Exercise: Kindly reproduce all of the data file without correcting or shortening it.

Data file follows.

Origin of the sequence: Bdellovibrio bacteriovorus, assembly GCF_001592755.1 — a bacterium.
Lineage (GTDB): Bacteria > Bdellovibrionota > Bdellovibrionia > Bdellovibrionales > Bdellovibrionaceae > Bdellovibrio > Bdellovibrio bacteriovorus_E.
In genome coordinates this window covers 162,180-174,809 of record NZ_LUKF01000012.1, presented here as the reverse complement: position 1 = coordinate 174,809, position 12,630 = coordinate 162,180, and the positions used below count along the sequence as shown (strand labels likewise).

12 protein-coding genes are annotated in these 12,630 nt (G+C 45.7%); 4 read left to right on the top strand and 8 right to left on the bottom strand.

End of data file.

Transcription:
Origin of the sequence: Bdellovibrio bacteriovorus, assembly GCF_001592755.1 — a bacterium.
Lineage (GTDB): Bacteria > Bdellovibrionota > Bdellovibrionia > Bdellovibrionales > Bdellovibrionaceae > Bdellovibrio > Bdellovibrio bacteriovorus_E.
In genome coordinates this window covers 162,180-174,809 of record NZ_LUKF01000012.1, presented here as the reverse complement: position 1 = coordinate 174,809, position 12,630 = coordinate 162,180, and the positions used below count along the sequence as shown (strand labels likewise).

12 protein-coding genes are annotated in these 12,630 nt (G+C 45.7%); 4 read left to right on the top strand and 8 right to left on the bottom strand.